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Horace, Epodes 2, 3, 8, 11, 12, 14, and 15

Translation copyright 1997-1998 by John T. Quinn. All rights reserved.

Note: You can also read these translations with facing Latin texts, in the manner of the Loeb series.

Epode 2

"The fellow's worth a fortune who, far
    from commerce, cultivates his fathers'
farm with his own oxen & is free
    of usury -- like the folk of yore.

"No soldier, summoned to battle by the bugle
    or fearful of a fuming sea,
no plaintiff or haunter of the haughty portals
    of especially-powerful citizens
is the man who marries mature growths
    of grape to poplars he's pampered
OR watches over his wandering herd
    bellowing in lonely bottomlands
while he saws away worthless scions
    & engrafts the gainful
                   OR hoards
honey from the comb into clean containers
    OR shears his compliant sheep.

"As Autumn hoists its head, adorned with
    fleshy fruits, through fields,
he gloats, gathering prize pears
    & grapes purpler than the pigment
to pay you, Priapus, & you sir,
    Silvanus, protector of property.
The bliss of napping beneath an old oak
    OR on a luxuriant lawn
while water wends between wide banks
    & birds whine in the woods
& fountains fret with splashing spray --
    a summons to soft slumbers!

"When wintry weather threatens with thunder,
    storms & snow, he speeds
into snares (from all sides) boars
    battling a horde of hounds
OR suspends from slender staves the webbing
    widened to fool feeding
figpeckers and ropes the frightened rabbit
    & drifting crane (a delicacy!).

"Living that life, who wouldn't ignore
    the ills latent in love?

"Should a faithful wife do her fair share
    helping with the home & cherished
children (a Sabine, say, or the sunburned
    bride of an assiduous Apulian)
AND stack seasoned timber on the hearth
    for her tired husband's return
AND pen yielding ewes within pleachwork
    to drain their distended udders
AND, ladling a lively vintage from the vat,
    prepare an unpurchased repast --

"I'd freely forego the finest oyster
    OR flounder OR scaurfish forced
to these waters when winter blasts
    bolts on Eastern breakers.
African fowl & Greek game-hens hardly
    would settle into my stomach
happier than the odd olive, harvested
    from the orchard's oiliest offshoot
OR meadow-dwelling sourdock & mallows
    (medicine for a body's burdens)
OR a lamb slain for a farmers' festival
    OR a friskling whisked from a wolf.

"How felicitous at such feasts to see fattened
    flocks hurrying homeward,
bone-weary bulls with nodding necks
    pulling an upended plough,
& the worker-bees of a wealthy abode: slaves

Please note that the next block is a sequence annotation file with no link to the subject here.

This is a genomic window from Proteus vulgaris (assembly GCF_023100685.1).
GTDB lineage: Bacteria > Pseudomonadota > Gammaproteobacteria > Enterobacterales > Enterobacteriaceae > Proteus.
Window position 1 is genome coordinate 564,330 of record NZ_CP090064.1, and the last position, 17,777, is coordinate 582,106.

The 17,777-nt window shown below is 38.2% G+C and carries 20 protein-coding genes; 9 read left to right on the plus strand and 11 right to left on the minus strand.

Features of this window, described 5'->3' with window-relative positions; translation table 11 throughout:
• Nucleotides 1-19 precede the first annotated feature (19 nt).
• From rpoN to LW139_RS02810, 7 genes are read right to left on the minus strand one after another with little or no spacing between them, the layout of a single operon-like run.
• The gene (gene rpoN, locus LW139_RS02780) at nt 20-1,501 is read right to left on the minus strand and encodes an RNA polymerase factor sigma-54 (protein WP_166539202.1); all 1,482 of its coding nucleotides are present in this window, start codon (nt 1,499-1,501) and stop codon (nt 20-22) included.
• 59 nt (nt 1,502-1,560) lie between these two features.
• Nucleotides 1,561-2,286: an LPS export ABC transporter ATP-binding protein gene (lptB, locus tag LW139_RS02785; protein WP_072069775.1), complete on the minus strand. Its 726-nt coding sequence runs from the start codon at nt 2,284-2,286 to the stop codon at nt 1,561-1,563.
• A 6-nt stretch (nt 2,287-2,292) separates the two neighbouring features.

stationed near smiling cult-statues!"

So spoke Alfius, a financier,
    bent on becoming a bumpkin.
Midway through the month, he cashed his capital --
    to float it again on the first.

II

'Beatus ille qui procul negotiis,
     ut prisca gens mortalium,
paterna rura bubus exercet suis
     solutus omni faenore
neque excitatur classico miles truci
     neque horret iratum mare
forumque vitat et superba civium
     potentiorum limina.
ergo aut adulta vitium propagine
     altas maritat populos
aut in reducta valle mugientium
     prospectat errantis greges
inutilisque falce ramos amputans
     feliciores inserit
aut pressa puris mella condit amphoris
     aut tondet infirmas ovis.
vel cum decorum mitibus pomis caput
     Autumnus agris extulit,
ut gaudet insitiva decerpens pira
     certantem et uvam purpurae,
qua muneretur te, Priape, et te, pater
     Silvane, tutor finium.
libet iacere modo sub antiqua ilice,
     modo in tenaci gramine:
labuntur altis interim ripis aquae,
     queruntur in Silvis aves
frondesque lymphis obstrepunt manantibus,
     somnos quod invitet levis.
at cum tonantis annus hibernus Iovis
     imbris nivisque conparat,
aut trudit acris hinc et hinc multa cane
     apros in obstantis plagas
aut amite levi rara tendit retia
     turdis edacibus dolos
pavidumque leporem et advenam laqueo gruem
     iucunda captat praemia.
quis non malarum quas amor curas habet
     haec inter obliviscitur?
quodsi pudica mulier in partem iuvet
     domum atque dulcis liberos,
Sabina qualis aut perusta Solibus
     pernicis uxor Apuli,
sacrum vetustis exstruat lignis focum
     lassi Sub adventum viri
claudensque textis cratibus laetum pecus
     distenta siccet ubera
et horna dulci vina promens dolio
     dapes inemptas adparet:
non me Lucrina iuverint conchylia
     magisve rhombus aut scari,
siquos Eois intonata fluctibus
     hiems ad hoc vertat mare,
non Afra avis descendat in ventrem meum,
     non attagen Ionicus
iucundior quam lecta de pinguissimis
     oliva ramis arborum
aut herba lapathi prata amantis et gravi
     malvae salubres corpori
vel agna festis caesa Terminalibus
     vel haedus ereptus lupo.
has inter epulas ut iuvat pastas ovis
     videre properantis domum,
videre fessos vomerem inversum boves
     collo trahentis languido
positosque vernas, ditis examen domus,
     circum renidentis Laris.'

haec ubi locutus faenerator Alfius,
     iam iam futurus rusticus,
omnem redegit idibus pecuniam,
     quaerit kalendis ponere.

Epode 3

Whoever puts hands to his elderly parent's
   windpipe & (wicked!) snaps it,
make him munch garlic, more harmful than hemlock --
   how can hicks consume it?
This is the toxin tormenting my tummy.
   No viper's venom was slipped
into the vegetable soup. The crone Canidia
   didn't doctor our dinner.